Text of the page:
USA: Syngenta offers organic vegetable substitute, seeks higher-margin innovations
US agrochemicals group Syngenta is exploring a new initiative - 'pro-environment' vegetables that are cultivated with the minimum of pesticides.
This might seem an unusual move for one of the world's leading producers of pesticides, but Syngenta expects it to help boost profits. Although fewer pesticides are used on the vegetables, the sprays used are more modern, higher margin products, reports the Financial Times.
The vegetables are already being piloted in the South Korean stores of French retail behemoth Carrefour. This is seen as a good market for the test launch, as South Koreans are avid consumers of fresh vegetables and food perceived as 'natural'. During the tests, the limited supply available has regularly run out as demand has outstripped supply.
Syngenta is hoping to tap the keen demand for organic or environmentally friendly produce, as its new line of vegetables are produced with limited use of pesticides. This may entice consumers unable to afford or find certified organic produce. "[The new vegetables] show we can compete with organic food on a solid scientific basis," said Syngenta CEO Michael Prangnell.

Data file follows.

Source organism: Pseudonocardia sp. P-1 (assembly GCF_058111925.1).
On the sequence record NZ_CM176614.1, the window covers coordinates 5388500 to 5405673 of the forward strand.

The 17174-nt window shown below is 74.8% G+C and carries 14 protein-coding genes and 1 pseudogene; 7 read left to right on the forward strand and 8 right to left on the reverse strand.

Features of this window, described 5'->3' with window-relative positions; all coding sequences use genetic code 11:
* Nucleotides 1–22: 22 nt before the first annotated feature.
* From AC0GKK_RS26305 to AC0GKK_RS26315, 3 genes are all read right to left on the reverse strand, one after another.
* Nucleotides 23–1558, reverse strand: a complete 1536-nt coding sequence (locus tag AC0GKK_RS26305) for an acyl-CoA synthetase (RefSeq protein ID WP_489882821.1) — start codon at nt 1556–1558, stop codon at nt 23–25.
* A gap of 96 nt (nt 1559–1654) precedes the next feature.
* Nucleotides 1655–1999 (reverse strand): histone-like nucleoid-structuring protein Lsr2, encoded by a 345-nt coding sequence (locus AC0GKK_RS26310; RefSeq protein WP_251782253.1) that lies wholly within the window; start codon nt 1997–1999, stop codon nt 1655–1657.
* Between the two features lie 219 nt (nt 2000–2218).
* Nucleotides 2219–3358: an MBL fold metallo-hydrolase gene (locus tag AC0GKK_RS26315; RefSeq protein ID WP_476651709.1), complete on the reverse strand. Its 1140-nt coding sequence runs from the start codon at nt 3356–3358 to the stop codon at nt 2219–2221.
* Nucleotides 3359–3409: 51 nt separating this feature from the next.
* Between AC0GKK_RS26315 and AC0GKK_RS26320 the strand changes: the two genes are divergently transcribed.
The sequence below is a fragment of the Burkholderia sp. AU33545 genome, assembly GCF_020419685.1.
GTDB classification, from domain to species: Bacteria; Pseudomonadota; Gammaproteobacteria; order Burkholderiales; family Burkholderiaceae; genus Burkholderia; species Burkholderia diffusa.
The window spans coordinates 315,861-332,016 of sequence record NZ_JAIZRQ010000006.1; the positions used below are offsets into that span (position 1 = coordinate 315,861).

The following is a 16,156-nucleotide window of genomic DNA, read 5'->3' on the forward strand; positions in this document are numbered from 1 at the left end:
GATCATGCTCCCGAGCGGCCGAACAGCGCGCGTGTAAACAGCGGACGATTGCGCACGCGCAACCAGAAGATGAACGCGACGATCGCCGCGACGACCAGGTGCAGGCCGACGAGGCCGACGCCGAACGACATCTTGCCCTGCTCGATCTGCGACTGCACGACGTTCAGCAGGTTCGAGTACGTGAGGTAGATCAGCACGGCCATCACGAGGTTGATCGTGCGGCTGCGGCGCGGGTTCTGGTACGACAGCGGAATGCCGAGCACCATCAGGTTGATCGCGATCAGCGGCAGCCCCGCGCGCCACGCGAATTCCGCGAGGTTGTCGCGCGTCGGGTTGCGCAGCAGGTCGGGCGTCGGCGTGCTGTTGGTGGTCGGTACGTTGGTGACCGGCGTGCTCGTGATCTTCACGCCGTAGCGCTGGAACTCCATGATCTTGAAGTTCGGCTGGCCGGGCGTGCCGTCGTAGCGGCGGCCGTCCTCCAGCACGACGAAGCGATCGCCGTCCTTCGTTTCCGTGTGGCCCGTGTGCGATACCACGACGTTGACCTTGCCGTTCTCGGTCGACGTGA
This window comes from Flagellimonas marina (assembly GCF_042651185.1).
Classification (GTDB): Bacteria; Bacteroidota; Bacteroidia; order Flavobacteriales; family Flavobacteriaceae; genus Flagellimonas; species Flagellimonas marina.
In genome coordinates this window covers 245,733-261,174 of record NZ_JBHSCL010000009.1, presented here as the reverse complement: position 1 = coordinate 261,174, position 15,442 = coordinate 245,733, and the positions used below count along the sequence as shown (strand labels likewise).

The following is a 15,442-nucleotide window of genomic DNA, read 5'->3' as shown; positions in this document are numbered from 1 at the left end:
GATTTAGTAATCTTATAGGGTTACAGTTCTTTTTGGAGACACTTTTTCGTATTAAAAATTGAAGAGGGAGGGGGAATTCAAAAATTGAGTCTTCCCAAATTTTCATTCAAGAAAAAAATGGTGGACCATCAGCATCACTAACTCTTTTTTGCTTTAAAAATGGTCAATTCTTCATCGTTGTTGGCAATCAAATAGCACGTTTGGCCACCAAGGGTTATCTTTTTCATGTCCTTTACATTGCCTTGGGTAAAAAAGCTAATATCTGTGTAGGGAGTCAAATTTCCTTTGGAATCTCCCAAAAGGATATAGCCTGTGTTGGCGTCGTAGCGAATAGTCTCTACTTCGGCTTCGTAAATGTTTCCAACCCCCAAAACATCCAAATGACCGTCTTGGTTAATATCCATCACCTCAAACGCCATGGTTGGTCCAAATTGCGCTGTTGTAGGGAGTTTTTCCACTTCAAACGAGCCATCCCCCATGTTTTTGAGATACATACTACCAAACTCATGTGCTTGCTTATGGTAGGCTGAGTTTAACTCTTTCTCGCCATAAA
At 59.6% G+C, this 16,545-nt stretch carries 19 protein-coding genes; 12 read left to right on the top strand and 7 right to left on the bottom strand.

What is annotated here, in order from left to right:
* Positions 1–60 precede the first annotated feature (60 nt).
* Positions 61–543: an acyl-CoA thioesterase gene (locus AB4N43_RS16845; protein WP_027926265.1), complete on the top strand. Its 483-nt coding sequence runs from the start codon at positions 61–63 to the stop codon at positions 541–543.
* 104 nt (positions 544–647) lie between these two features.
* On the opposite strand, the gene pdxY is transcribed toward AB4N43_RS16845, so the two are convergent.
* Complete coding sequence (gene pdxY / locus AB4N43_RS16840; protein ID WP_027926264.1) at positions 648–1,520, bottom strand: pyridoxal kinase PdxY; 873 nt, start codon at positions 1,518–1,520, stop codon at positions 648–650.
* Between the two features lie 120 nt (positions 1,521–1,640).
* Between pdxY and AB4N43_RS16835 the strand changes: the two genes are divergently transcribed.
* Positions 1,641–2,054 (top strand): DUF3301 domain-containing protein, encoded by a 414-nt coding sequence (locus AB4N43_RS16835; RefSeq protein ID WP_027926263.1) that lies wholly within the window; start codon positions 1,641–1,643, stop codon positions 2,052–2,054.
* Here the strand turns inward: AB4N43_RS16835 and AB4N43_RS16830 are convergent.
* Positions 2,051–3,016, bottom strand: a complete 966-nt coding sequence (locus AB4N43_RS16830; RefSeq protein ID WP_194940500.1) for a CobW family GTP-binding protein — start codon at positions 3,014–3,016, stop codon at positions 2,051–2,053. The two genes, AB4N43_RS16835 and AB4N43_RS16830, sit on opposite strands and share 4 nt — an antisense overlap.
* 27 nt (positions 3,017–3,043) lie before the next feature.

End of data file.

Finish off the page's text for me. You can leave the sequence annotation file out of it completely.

Moreover, Carrefour pays Syngenta a royalty for overseeing the producers to ensure they use the appropriate pesticides, providing Syngenta with another revenue stream.
Analysts are quoted as saying that it is essential that Syngenta (formed last year by the merger of the agrochemical units of AstraZeneca and Novartis) is to maintain growth. The crop protection market is on the decline, and Syngenta and its rivals are urgently seeking new says to raise revenue. Calls by EU regulators to withdraw as many as 400 pesticides from the market on health and environmental safety grounds has put additional pressure on companies in the pesticide sector.
EU and Latin American opposition to genetically modified foods has prompted Syngenta to seek growth in other areas alongside its interest in the GM sector. One of the developments it reported last year was a 'single serve' seedless watermelon, launched under the Four Corners brand.
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